As the trend toward hospital mergers and acquisitions continues, America's Health Insurance Plans is pushing back against consolidation, saying it jeopardizes insurers' attempts to move toward a value-based reimbursement system, reported Forbes.
In Chicago, for example, Advocate Health Care and NorthShore University HealthSystem are planning a merger to create a 16-hospital, $6.8 billion system.
"Bigger hospitals really only mean bigger bills for patients," AHIP Vice President of Communications Brendan Buck told the Chicago Sun-Times. "Consolidation promises greater efficiency, but all that ever materializes is greater costs."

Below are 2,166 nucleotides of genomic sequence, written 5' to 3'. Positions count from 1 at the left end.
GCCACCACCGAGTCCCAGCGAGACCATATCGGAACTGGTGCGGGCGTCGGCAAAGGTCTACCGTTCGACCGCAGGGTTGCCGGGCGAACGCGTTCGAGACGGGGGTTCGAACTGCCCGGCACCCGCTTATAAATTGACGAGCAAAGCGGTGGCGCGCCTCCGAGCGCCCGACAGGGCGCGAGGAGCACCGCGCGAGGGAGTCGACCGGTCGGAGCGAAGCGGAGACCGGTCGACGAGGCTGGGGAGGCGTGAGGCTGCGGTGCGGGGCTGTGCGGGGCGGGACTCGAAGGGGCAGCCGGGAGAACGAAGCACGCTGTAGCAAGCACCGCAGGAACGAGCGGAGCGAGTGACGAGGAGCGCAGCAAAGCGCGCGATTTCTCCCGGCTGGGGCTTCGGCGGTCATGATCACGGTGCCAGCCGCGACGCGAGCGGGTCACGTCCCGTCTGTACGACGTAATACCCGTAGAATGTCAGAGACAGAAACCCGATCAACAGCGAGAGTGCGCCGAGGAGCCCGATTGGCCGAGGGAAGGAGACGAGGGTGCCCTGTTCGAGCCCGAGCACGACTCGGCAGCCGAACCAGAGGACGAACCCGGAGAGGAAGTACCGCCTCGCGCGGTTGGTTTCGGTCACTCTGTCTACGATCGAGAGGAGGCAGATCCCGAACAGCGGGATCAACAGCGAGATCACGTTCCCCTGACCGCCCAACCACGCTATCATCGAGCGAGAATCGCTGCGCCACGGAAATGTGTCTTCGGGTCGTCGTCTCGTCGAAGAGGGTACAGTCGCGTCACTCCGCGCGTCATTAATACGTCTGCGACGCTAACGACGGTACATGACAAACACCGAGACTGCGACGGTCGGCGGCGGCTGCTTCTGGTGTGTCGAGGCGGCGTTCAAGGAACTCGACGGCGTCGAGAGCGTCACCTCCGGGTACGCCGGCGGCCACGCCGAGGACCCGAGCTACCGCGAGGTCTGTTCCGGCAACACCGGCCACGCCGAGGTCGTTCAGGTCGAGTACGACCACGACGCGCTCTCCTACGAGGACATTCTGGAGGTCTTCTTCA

The problem, insurers say, is that provider mergers impede their ability to shift the industry to focusing on value over volume to temper rising costs. AHIP claims that hospital mergers and acquisitions have driven an increase in inpatient hospital prices, allowing providers to push back against insurers' attempts to negotiate lower payments.
"The marketplace is moving strongly toward reform without a need for anticompetitive provider consolidation: and anticompetitive provider consolidation will undercut and impede reform," AHIP said in an amicus brief filed in a case brought by the Federal Trade Commission and the Idaho Attorney General that challenged St. Luke's Health System's acquisition of Idaho's largest independent doctor practice.